Little nicks have Tigers’ Greene bleeding out

Chris McCosky
The Detroit News
Shane Greene gave up two runs in the Tigers' 5-3 loss Saturday night.

Atlanta – Shane Greene faced four batters in the seventh inning of a 3-2 game Saturday night.

The first hitter lined a single to left. It was the only hard-hit ball against him. And yet, he gave up two back-breaking runs in the Tigers’ 5-3 loss.

“Yeah, he gave up the runs, but look at how the runs were scored,” manager Brad Ausmus said. “The first ball was hit hard, but after that -- bunt, bunt and chopper up the middle. I thought he was throwing the ball fine. His velocity was good.”

The BABIP gods have been mocking Greene recently. In his last 17 outings, his BABIP (batting average on balls in play) is an unsustainable, or so you’d think, .439.

“It’s easy to fall into a pity party and say, ‘When am I going to get some popups to the warning track, or something like that,'” Greene said. “I just have to keep making my pitches and hopefully everything will work out.”

From July 1 through Aug. 13, as Greene was establishing himself as a trustworthy late-inning option for Ausmus, he allowed just three runs over 15 innings, with 16 strikeouts. Opponents hit .170 against him in that stretch.

But, since Aug. 17, he’s been tagged for 20 runs in 18 innings, with opponents are hitting .355 against him.

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“The worst part is, two outings ago was probably the best I felt all year and I still couldn’t get the job done,” Greene said, referencing the two runs he gave up in a 12-9 loss to the Royals. “I just have to keep grinding.”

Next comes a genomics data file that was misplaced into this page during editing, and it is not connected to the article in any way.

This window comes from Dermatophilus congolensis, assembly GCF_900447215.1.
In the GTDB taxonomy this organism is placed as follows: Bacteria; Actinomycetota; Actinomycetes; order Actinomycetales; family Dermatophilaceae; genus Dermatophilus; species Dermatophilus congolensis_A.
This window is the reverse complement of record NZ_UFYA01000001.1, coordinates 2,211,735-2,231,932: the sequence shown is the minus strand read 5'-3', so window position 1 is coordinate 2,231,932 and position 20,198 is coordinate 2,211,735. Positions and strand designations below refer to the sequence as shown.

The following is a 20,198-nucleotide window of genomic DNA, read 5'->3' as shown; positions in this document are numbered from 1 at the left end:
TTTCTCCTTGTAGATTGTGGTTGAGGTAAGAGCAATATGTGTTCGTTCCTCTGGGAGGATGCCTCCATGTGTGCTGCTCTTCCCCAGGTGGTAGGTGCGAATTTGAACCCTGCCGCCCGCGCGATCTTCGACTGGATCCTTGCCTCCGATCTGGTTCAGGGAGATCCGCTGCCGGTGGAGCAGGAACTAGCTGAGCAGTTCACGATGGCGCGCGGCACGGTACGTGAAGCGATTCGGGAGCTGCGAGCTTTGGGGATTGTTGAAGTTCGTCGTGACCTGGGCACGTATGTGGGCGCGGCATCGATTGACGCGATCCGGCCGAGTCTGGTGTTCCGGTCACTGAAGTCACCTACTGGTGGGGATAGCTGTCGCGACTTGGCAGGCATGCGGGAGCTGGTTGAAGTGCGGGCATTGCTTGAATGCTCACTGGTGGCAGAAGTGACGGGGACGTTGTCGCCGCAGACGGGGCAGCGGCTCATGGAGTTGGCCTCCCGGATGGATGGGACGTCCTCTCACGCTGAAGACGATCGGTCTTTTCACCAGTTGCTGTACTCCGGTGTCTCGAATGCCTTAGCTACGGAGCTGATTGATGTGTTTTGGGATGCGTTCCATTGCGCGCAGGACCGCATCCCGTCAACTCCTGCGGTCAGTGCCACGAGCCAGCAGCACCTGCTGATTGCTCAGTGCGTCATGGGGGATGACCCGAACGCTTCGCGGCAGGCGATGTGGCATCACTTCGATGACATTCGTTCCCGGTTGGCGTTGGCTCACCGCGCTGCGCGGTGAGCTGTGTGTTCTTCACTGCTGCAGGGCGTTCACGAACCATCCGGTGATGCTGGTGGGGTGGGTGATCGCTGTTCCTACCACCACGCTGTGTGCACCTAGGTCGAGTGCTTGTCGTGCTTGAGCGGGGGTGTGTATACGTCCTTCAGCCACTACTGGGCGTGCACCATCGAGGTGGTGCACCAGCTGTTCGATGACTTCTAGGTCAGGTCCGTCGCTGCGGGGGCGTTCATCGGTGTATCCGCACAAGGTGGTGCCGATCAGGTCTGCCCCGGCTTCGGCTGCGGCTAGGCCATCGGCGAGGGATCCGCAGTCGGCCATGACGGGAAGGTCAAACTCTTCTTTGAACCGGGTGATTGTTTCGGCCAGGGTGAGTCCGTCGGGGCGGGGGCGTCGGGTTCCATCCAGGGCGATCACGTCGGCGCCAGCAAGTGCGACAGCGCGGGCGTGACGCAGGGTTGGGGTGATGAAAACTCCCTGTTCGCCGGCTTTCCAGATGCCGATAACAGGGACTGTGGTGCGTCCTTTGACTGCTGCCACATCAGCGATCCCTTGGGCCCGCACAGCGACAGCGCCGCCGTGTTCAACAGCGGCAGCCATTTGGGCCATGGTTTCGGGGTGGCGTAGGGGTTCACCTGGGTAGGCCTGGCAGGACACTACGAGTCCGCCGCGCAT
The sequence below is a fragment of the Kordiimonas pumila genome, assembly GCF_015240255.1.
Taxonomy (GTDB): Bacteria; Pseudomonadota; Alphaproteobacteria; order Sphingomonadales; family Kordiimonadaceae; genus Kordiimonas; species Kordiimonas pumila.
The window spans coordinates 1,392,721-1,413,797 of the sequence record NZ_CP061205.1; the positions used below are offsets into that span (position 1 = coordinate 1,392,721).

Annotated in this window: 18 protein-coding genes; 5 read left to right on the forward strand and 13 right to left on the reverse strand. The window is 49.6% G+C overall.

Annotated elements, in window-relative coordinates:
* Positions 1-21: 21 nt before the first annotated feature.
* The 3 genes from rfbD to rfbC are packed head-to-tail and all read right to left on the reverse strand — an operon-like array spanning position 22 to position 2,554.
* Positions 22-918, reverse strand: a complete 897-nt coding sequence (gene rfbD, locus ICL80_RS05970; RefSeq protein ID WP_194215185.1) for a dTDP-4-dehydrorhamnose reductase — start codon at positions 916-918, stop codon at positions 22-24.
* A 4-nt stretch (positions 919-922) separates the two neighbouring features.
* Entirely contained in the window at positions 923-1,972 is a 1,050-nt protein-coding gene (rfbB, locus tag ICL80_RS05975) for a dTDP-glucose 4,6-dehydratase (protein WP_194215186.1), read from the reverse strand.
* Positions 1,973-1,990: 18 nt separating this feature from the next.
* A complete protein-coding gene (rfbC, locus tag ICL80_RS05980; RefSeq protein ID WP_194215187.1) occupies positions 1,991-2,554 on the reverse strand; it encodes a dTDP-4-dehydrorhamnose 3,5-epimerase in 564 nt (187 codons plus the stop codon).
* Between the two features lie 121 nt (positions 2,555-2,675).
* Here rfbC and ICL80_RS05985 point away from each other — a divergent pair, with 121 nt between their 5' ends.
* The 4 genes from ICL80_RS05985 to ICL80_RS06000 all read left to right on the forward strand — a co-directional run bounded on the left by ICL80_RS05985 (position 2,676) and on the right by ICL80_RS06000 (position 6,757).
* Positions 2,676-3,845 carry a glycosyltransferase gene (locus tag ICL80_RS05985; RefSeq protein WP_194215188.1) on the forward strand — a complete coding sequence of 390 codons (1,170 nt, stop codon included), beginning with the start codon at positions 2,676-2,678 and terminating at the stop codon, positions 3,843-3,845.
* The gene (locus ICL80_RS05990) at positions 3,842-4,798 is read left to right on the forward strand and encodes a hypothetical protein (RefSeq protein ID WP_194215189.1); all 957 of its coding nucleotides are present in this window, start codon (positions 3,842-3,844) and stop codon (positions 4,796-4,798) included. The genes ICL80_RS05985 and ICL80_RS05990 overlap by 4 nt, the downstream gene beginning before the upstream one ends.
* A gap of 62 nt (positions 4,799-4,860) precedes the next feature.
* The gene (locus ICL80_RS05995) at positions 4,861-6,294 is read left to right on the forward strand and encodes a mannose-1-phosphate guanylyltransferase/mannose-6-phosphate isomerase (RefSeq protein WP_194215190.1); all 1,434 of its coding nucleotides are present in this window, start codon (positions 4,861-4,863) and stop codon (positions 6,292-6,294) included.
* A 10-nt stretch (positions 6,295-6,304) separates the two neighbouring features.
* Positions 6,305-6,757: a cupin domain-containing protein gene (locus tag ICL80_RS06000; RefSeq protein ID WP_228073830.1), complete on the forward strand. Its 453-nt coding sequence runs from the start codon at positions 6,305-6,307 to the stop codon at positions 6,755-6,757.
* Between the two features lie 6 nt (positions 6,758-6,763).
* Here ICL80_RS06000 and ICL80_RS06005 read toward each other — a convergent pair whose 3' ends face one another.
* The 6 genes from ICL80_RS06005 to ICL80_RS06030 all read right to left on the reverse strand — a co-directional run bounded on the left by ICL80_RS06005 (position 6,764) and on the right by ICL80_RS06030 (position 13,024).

Greene, with his mid-90s fastball, wipeout slider and nasty mound disposition, is not built to be a pitch-to-contact reliever. Lately, though, more balls are being put in play – thus the high BABIP.

Ausmus points to command issues.

“Sometimes it’s location and getting ahead of hitters that matters more than what the pitch is,” he said.

Greene doesn’t dispute that, but he also thinks he’s become over-reliant on the slider.

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“Right now, (hitters) are just cutting the plate in half and looking away because I haven’t been throwing my fastball that much,” he said. “I am making it easier on them. I’m not missing bats, necessarily, I’m just missing barrels.

“And when that happens, hits are going to happen.”

Greene sat forlornly staring into his locker after the loss Saturday and he was still beating himself up pretty good on Sunday. But, when he has more time to process the season as a whole, he will realize he’s established himself as a vital piece of the Tiger’s bullpen.

“Right this second, I am a little upset with myself,” he said. “I haven’t exactly been successful the last month or so. But it’s a learning process. I’ve still got a lot of learning to do. I really enjoy the role I am in right now.

“I don’t know what the plans are going to be next year or in the future, but we’re not out of this thing yet. We have a chance to win and I’m going to keep doing what I need to do to be ready to pitch.”

Twitter @cmccosky